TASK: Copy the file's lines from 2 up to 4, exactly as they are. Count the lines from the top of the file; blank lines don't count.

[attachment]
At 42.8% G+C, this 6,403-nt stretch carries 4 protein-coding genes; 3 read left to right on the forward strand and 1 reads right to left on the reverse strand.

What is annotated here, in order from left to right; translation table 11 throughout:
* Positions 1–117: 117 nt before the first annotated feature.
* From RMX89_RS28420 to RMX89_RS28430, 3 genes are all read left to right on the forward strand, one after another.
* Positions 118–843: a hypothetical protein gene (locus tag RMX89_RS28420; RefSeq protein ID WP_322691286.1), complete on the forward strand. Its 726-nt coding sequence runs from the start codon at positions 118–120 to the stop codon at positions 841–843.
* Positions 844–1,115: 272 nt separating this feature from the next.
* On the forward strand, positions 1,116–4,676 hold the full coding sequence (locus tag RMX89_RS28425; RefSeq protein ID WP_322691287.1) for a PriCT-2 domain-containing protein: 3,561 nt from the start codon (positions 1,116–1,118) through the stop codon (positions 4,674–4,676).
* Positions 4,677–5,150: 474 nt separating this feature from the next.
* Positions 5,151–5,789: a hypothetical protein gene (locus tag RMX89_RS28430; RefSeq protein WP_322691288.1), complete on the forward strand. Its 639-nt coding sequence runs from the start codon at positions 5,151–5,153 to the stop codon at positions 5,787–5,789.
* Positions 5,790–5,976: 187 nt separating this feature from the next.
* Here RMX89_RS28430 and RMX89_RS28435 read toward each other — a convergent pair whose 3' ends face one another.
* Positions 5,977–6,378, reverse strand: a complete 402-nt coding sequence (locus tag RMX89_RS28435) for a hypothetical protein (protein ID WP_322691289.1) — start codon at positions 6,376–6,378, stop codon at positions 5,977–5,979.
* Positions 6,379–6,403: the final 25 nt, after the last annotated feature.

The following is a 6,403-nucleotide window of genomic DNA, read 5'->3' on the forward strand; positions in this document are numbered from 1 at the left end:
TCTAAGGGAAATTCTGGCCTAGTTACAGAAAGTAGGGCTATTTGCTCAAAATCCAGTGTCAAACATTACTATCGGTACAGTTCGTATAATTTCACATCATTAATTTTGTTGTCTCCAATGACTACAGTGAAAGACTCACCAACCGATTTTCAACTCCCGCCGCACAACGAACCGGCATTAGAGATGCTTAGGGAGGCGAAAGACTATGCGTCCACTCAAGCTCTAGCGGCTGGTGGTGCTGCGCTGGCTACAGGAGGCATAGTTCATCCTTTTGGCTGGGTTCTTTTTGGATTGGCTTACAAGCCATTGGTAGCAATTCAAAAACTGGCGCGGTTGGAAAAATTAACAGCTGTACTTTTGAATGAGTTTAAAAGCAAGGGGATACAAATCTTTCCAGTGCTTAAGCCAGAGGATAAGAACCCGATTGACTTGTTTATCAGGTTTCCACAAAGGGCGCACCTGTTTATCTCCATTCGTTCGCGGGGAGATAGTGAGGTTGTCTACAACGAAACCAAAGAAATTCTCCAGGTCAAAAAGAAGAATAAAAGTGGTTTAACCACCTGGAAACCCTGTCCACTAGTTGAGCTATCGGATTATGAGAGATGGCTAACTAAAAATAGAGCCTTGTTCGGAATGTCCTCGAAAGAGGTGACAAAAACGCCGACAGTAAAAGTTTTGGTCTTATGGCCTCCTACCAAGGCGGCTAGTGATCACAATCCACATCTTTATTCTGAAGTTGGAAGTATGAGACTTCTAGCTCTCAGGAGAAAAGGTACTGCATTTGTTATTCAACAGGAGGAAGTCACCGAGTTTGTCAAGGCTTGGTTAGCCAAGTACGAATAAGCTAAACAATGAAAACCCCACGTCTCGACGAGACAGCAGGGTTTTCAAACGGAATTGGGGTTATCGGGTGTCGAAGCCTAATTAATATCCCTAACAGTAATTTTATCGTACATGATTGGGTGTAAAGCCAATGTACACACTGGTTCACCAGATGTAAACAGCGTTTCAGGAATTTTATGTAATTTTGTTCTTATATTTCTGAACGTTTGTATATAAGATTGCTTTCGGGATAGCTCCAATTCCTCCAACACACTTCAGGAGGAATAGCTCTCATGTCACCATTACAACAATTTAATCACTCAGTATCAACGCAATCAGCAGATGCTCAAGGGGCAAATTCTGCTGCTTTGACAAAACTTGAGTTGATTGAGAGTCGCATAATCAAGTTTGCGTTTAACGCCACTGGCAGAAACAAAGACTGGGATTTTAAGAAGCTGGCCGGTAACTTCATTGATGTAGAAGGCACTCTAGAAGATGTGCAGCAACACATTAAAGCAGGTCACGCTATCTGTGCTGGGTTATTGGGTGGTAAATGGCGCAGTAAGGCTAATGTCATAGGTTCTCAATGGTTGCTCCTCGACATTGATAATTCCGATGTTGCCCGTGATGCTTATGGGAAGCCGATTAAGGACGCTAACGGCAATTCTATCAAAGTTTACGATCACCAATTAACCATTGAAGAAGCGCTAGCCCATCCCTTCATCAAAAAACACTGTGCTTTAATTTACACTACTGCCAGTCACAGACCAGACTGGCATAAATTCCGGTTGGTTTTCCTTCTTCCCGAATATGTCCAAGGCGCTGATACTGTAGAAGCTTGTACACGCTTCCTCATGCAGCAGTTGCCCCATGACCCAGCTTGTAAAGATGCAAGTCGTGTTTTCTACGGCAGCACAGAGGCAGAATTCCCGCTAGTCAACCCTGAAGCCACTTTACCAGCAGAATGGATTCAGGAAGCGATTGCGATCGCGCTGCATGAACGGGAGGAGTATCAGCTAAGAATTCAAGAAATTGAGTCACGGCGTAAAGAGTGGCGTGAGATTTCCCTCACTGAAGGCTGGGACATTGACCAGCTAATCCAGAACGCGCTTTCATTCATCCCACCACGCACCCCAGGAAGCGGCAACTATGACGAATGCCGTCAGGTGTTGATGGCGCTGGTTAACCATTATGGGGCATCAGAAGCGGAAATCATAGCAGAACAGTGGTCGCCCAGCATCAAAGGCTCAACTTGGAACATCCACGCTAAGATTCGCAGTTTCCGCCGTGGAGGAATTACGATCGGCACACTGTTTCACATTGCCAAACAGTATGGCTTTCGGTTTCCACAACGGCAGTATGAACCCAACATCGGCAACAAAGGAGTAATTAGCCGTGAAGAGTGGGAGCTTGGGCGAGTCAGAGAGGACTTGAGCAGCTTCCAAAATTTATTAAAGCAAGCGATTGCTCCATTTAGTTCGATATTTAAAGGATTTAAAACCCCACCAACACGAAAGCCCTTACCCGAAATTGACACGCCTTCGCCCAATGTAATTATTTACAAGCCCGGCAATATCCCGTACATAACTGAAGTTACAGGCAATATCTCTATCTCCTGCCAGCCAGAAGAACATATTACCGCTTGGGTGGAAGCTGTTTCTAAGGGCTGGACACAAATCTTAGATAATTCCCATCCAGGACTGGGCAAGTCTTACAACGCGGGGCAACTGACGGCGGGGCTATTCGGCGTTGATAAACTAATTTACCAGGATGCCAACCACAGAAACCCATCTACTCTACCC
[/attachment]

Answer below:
What is annotated here, in order from left to right; translation table 11 throughout:
* Positions 1–117: 117 nt before the first annotated feature.
* From RMX89_RS28420 to RMX89_RS28430, 3 genes are all read left to right on the forward strand, one after another.